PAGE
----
Connecticut ’s state Supreme Court will test the first civil unions law passed in the United States without court intervention.
In a trial that begins Monday, eight gay and lesbian couples argue the state's refusal to grant marriage licenses violates their constitutional rights and denies them the financial, social and emotional benefits of marriage.
A ruling in their favor could have nationwide implications for states that have adopted or are considering civil union-like legislation. Connecticut in 2005 passed a civil unions law, which state officials say gives same-sex couples the equality they seek.
Massachusetts is the only state in the U.S. to allow same-sex couples to marry. Connecticut and five other states - Vermont, California, New Jersey, Maine and Washington - have laws allowing either civil unions or domestic partnerships. Hawaii extends certain spousal rights to same-sex couples and cohabiting heterosexual pairs.
Anne Stanback, president of the group Love Makes a Family, said outside the court Monday that she and her partner of 23 years have not had a civil union, but have been waiting for full marriage rights.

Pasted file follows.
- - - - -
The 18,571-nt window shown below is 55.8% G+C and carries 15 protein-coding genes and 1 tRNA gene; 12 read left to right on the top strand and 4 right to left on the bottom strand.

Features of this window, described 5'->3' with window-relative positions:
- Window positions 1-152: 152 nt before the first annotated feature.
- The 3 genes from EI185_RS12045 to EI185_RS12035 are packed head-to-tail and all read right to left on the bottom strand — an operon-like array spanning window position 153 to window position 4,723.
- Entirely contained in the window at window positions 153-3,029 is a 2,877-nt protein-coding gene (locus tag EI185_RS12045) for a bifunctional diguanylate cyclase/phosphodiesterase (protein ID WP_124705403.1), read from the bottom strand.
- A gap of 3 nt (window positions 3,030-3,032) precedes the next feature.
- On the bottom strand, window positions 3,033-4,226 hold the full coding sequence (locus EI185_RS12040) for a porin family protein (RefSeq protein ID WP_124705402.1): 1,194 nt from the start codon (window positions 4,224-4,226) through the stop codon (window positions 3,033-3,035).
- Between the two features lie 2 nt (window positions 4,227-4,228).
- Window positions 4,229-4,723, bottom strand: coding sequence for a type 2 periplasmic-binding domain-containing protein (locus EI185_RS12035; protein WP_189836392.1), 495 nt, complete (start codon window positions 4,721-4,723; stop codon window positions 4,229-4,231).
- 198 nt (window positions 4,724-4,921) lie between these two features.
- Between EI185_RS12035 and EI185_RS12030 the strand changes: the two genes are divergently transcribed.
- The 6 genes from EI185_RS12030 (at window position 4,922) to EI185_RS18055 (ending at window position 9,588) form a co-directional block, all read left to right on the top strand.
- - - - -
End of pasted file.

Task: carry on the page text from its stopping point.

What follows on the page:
"What is unique here in Connecticut is that we're going into this having civil unions on the book," she said. "So the more unique challenge will be showing what is the harm when you have the state rights of civil unions but not the full equality of marriage."
The Connecticut couples say civil unions are inferior to marriage and violate their rights to equal protection and due process.
Married couples have federal rights related to taxes, Social Security beneficiary rules, veterans' benefits and other laws that people in civil unions don't have.
Because civil unions aren't recognized nationwide, other rights, such as the ability to make medical decisions for an incapacitated partner, disappear when couples cross state lines.
The Connecticut couples' claim was dismissed by a lower court last year when a judge said they received the equality they sought when Connecticut passed a same-sex civil unions law. The couples appealed.
The state's attorney general, Richard Blumenthal, argues that the rights and benefits are identical, whether the union is called a civil union or a marriage.
A bill is pending in Connecticut's state legislature to approve same-sex marriage, but leaders of the Judiciary Committee say they want to pull it from consideration this session because they do not believe enough lawmakers would vote to approve it.
Republican Governor M. Jodi Rell, who signed the civil unions bill into law in 2005, has said she would veto a gay marriage bill. Rell has said she believes marriage is between one man and one woman.
Connecticut's Supreme Court will not rule immediately Monday after the arguments are presented. It is not expected to announce its decision until later this year.
A similar case is pending before California's high court.
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